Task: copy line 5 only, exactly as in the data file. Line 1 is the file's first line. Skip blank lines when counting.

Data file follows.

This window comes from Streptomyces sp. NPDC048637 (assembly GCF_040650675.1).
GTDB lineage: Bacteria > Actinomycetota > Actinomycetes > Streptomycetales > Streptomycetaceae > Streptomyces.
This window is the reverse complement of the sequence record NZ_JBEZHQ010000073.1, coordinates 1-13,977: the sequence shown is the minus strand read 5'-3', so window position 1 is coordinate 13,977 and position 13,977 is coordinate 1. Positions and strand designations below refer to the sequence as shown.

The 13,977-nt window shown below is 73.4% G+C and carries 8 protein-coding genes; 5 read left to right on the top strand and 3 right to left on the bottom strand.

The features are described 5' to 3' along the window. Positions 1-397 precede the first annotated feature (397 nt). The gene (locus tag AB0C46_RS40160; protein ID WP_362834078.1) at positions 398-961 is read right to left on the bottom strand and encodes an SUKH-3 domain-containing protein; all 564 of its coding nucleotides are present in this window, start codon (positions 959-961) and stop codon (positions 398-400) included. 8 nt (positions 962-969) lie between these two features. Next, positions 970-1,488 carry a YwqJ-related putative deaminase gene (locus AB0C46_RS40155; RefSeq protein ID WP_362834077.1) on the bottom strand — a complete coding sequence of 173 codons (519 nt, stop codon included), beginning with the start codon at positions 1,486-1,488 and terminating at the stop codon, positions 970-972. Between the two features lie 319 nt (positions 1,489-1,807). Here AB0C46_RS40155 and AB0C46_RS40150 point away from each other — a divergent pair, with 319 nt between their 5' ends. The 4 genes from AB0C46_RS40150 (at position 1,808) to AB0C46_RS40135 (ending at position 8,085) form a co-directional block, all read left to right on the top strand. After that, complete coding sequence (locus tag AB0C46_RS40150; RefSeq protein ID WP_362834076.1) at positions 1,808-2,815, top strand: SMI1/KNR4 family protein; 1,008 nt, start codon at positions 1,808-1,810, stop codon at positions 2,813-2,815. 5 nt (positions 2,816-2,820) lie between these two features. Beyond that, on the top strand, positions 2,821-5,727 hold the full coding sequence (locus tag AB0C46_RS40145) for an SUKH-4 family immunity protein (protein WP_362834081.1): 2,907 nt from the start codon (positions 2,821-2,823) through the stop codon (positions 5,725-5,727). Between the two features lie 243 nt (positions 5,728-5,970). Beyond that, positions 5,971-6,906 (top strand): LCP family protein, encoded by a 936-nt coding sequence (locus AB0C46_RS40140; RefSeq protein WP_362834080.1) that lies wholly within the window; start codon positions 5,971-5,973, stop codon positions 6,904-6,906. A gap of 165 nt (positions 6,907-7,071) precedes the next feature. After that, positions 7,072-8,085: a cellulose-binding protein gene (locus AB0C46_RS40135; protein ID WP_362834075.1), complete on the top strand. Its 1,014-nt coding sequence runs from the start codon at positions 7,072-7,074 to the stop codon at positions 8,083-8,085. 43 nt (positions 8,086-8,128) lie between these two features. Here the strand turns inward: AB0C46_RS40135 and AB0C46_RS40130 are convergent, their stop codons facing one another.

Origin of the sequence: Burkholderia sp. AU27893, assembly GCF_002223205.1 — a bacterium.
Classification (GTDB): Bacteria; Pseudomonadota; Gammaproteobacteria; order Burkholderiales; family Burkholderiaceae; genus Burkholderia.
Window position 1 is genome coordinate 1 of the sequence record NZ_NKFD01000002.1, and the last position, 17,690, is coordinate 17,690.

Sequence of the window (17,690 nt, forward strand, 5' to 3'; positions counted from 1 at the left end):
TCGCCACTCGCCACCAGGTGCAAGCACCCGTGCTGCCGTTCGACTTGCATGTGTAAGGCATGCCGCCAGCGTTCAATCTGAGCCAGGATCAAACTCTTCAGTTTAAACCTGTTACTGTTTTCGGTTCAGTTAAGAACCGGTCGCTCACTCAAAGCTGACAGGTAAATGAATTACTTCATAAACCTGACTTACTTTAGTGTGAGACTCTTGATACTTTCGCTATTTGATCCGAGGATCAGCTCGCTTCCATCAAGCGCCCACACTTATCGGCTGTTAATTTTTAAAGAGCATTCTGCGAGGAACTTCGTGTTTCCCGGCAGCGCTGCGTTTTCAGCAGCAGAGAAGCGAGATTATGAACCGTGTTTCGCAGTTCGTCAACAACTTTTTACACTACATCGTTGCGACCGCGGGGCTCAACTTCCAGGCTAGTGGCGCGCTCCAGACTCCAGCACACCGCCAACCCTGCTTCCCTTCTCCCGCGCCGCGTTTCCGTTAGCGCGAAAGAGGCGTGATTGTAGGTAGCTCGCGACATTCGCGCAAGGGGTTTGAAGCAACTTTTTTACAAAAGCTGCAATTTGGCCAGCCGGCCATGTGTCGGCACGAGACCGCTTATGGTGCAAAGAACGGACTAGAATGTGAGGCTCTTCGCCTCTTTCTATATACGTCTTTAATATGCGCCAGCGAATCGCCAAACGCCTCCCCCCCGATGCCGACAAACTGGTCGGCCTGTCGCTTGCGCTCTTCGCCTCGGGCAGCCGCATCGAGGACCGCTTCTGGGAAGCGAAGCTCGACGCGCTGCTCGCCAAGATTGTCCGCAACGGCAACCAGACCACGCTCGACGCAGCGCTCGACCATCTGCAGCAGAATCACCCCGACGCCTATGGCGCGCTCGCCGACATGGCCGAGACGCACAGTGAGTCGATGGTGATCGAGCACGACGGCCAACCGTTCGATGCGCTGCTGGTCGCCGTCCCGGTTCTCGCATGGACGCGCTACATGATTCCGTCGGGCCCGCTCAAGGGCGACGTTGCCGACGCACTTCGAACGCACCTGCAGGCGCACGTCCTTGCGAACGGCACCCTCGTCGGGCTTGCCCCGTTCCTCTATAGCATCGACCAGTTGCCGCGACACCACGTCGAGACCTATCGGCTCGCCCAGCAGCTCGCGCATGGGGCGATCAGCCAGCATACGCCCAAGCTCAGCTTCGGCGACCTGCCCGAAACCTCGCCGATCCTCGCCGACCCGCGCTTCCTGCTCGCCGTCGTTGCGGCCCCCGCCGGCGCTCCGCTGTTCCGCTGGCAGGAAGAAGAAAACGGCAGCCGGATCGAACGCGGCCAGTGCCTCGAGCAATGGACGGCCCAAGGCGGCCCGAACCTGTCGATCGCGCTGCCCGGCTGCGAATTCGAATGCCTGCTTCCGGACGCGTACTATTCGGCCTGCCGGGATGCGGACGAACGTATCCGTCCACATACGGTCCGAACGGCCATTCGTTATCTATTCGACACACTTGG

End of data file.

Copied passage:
The features are described 5' to 3' along the window. Positions 1-397 precede the first annotated feature (397 nt). The gene (locus tag AB0C46_RS40160; protein ID WP_362834078.1) at positions 398-961 is read right to left on the bottom strand and encodes an SUKH-3 domain-containing protein; all 564 of its coding nucleotides are present in this window, start codon (positions 959-961) and stop codon (positions 398-400) included. 8 nt (positions 962-969) lie between these two features. Next, positions 970-1,488 carry a YwqJ-related putative deaminase gene (locus AB0C46_RS40155; RefSeq protein ID WP_362834077.1) on the bottom strand — a complete coding sequence of 173 codons (519 nt, stop codon included), beginning with the start codon at positions 1,486-1,488 and terminating at the stop codon, positions 970-972. Between the two features lie 319 nt (positions 1,489-1,807). Here AB0C46_RS40155 and AB0C46_RS40150 point away from each other — a divergent pair, with 319 nt between their 5' ends. The 4 genes from AB0C46_RS40150 (at position 1,808) to AB0C46_RS40135 (ending at position 8,085) form a co-directional block, all read left to right on the top strand. After that, complete coding sequence (locus tag AB0C46_RS40150; RefSeq protein ID WP_362834076.1) at positions 1,808-2,815, top strand: SMI1/KNR4 family protein; 1,008 nt, start codon at positions 1,808-1,810, stop codon at positions 2,813-2,815. 5 nt (positions 2,816-2,820) lie between these two features. Beyond that, on the top strand, positions 2,821-5,727 hold the full coding sequence (locus tag AB0C46_RS40145) for an SUKH-4 family immunity protein (protein WP_362834081.1): 2,907 nt from the start codon (positions 2,821-2,823) through the stop codon (positions 5,725-5,727). Between the two features lie 243 nt (positions 5,728-5,970). Beyond that, positions 5,971-6,906 (top strand): LCP family protein, encoded by a 936-nt coding sequence (locus AB0C46_RS40140; RefSeq protein WP_362834080.1) that lies wholly within the window; start codon positions 5,971-5,973, stop codon positions 6,904-6,906. A gap of 165 nt (positions 6,907-7,071) precedes the next feature. After that, positions 7,072-8,085: a cellulose-binding protein gene (locus AB0C46_RS40135; protein ID WP_362834075.1), complete on the top strand. Its 1,014-nt coding sequence runs from the start codon at positions 7,072-7,074 to the stop codon at positions 8,083-8,085. 43 nt (positions 8,086-8,128) lie between these two features. Here the strand turns inward: AB0C46_RS40135 and AB0C46_RS40130 are convergent, their stop codons facing one another.